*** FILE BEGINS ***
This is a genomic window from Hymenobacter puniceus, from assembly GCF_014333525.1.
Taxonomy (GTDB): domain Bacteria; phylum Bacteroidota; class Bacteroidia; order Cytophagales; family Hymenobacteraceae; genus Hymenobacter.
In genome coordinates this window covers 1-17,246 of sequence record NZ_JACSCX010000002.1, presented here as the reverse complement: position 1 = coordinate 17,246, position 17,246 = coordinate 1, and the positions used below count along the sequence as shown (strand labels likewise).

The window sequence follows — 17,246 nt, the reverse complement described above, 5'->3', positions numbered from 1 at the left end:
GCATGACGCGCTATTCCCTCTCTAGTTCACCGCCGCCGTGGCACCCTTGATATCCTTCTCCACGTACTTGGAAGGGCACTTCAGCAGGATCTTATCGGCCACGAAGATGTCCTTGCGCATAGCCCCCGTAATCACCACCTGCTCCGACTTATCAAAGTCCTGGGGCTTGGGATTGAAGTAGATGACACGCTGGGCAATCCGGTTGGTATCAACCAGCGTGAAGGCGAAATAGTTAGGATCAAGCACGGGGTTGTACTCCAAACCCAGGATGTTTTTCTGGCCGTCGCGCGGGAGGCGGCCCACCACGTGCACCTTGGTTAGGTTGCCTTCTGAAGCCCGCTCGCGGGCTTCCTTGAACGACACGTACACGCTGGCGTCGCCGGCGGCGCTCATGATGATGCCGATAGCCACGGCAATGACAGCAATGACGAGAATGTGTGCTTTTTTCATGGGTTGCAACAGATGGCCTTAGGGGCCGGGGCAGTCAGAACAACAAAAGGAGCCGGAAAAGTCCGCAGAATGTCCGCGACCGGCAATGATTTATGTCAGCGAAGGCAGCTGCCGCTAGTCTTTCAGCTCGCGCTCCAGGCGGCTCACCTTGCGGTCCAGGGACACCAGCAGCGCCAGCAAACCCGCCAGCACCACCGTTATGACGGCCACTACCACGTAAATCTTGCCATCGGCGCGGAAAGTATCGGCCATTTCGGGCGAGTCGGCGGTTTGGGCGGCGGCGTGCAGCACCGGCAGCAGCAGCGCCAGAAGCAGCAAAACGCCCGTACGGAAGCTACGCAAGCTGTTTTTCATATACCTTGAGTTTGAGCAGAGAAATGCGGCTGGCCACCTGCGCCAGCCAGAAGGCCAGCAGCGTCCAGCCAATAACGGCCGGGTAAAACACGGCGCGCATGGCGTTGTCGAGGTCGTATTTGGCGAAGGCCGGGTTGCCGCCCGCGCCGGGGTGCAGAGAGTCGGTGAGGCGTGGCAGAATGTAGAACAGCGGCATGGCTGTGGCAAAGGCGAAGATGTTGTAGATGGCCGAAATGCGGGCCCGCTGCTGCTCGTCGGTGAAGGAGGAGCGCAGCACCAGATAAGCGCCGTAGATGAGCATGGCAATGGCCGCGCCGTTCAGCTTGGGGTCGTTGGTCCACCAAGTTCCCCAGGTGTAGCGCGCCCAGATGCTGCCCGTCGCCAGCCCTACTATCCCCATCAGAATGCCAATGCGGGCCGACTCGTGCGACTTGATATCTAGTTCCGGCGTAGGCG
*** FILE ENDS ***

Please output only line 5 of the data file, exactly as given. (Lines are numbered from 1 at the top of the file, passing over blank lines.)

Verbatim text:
GCATGACGCGCTATTCCCTCTCTAGTTCACCGCCGCCGTGGCACCCTTGATATCCTTCTCCACGTACTTGGAAGGGCACTTCAGCAGGATCTTATCGGCCACGAAGATGTCCTTGCGCATAGCCCCCGTAATCACCACCTGCTCCGACTTATCAAAGTCCTGGGGCTTGGGATTGAAGTAGATGACACGCTGGGCAATCCGGTTGGTATCAACCAGCGTGAAGGCGAAATAGTTAGGATCAAGCACGGGGTTGTACTCCAAACCCAGGATGTTTTTCTGGCCGTCGCGCGGGAGGCGGCCCACCACGTGCACCTTGGTTAGGTTGCCTTCTGAAGCCCGCTCGCGGGCTTCCTTGAACGACACGTACACGCTGGCGTCGCCGGCGGCGCTCATGATGATGCCGATAGCCACGGCAATGACAGCAATGACGAGAATGTGTGCTTTTTTCATGGGTTGCAACAGATGGCCTTAGGGGCCGGGGCAGTCAGAACAACAAAAGGAGCCGGAAAAGTCCGCAGAATGTCCGCGACCGGCAATGATTTATGTCAGCGAAGGCAGCTGCCGCTAGTCTTTCAGCTCGCGCTCCAGGCGGCTCACCTTGCGGTCCAGGGACACCAGCAGCGCCAGCAAACCCGCCAGCACCACCGTTATGACGGCCACTACCACGTAAATCTTGCCATCGGCGCGGAAAGTATCGGCCATTTCGGGCGAGTCGGCGGTTTGGGCGGCGGCGTGCAGCACCGGCAGCAGCAGCGCCAGAAGCAGCAAAACGCCCGTACGGAAGCTACGCAAGCTGTTTTTCATATACCTTGAGTTTGAGCAGAGAAATGCGGCTGGCCACCTGCGCCAGCCAGAAGGCCAGCAGCGTCCAGCCAATAACGGCCGGGTAAAACACGGCGCGCATGGCGTTGTCGAGGTCGTATTTGGCGAAGGCCGGGTTGCCGCCCGCGCCGGGGTGCAGAGAGTCGGTGAGGCGTGGCAGAATGTAGAACAGCGGCATGGCTGTGGCAAAGGCGAAGATGTTGTAGATGGCCGAAATGCGGGCCCGCTGCTGCTCGTCGGTGAAGGAGGAGCGCAGCACCAGATAAGCGCCGTAGATGAGCATGGCAATGGCCGCGCCGTTCAGCTTGGGGTCGTTGGTCCACCAAGTTCCCCAGGTGTAGCGCGCCCAGATGCTGCCCGTCGCCAGCCCTACTATCCCCATCAGAATGCCAATGCGGGCCGACTCGTGCGACTTGATATCTAGTTCCGGCGTAGGCG